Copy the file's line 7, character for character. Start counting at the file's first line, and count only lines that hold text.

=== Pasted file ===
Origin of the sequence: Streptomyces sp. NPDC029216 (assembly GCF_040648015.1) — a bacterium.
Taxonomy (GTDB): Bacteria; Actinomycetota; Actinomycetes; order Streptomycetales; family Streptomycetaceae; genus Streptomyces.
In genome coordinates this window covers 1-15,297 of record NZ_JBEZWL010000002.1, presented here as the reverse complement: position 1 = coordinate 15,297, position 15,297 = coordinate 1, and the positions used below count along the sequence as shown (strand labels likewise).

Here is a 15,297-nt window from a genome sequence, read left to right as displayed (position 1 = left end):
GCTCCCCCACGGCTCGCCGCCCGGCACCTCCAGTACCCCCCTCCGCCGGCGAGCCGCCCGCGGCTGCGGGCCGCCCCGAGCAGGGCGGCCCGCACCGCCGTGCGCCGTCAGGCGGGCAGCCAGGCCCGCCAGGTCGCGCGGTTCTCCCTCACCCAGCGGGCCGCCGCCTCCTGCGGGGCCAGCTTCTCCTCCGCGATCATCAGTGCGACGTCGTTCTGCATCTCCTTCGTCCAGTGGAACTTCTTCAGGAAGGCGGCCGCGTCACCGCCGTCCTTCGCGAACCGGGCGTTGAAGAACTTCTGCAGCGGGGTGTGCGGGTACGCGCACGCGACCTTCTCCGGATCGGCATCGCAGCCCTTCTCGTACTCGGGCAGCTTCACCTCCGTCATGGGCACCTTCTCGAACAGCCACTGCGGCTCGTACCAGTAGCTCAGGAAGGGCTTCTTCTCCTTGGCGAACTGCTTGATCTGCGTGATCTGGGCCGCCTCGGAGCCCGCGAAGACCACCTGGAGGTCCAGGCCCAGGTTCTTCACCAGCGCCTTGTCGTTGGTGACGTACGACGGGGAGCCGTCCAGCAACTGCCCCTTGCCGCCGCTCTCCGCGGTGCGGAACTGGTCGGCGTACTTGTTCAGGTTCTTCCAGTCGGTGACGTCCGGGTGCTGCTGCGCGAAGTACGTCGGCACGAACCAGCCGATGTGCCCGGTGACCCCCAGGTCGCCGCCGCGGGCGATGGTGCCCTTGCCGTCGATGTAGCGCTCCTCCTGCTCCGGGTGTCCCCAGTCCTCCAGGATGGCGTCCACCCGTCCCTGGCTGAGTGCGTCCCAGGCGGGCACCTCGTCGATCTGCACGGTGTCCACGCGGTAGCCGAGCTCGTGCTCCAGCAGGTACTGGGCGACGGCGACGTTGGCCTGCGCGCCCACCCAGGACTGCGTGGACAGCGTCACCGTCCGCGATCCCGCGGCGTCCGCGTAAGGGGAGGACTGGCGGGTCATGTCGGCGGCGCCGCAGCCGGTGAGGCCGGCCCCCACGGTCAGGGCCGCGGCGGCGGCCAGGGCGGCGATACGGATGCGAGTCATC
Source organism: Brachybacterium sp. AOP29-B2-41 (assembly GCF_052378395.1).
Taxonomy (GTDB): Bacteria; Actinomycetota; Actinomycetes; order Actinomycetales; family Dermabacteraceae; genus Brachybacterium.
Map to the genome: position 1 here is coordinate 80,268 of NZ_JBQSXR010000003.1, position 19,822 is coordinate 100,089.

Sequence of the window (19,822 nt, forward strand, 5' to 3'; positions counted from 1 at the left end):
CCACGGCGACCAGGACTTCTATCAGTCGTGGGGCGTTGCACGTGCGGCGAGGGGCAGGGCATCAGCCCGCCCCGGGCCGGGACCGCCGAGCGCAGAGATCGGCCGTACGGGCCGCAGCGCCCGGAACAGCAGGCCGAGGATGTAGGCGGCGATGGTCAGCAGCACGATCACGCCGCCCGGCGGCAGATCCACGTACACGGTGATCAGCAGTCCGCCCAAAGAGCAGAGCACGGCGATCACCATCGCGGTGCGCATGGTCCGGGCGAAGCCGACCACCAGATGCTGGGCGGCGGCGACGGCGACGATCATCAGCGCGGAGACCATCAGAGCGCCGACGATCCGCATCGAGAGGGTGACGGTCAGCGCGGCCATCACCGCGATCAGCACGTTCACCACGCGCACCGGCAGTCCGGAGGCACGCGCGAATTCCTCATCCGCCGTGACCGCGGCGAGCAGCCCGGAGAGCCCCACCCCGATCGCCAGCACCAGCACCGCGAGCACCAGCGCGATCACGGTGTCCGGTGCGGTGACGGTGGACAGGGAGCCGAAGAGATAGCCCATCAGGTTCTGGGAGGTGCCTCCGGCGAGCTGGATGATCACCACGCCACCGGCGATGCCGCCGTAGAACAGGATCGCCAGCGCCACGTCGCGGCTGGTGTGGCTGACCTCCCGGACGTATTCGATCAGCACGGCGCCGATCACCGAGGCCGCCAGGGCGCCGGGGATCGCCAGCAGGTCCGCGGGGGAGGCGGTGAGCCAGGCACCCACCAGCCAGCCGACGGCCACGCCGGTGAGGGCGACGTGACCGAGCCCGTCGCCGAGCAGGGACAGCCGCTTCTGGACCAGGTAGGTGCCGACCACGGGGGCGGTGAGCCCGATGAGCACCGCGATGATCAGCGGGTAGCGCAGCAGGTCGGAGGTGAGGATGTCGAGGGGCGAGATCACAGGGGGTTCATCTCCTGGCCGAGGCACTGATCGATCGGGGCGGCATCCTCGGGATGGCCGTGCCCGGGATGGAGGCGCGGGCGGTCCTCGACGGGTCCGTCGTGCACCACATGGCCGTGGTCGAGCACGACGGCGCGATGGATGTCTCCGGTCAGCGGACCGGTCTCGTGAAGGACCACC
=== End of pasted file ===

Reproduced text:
Taxonomy (GTDB): Bacteria; Actinomycetota; Actinomycetes; order Actinomycetales; family Dermabacteraceae; genus Brachybacterium.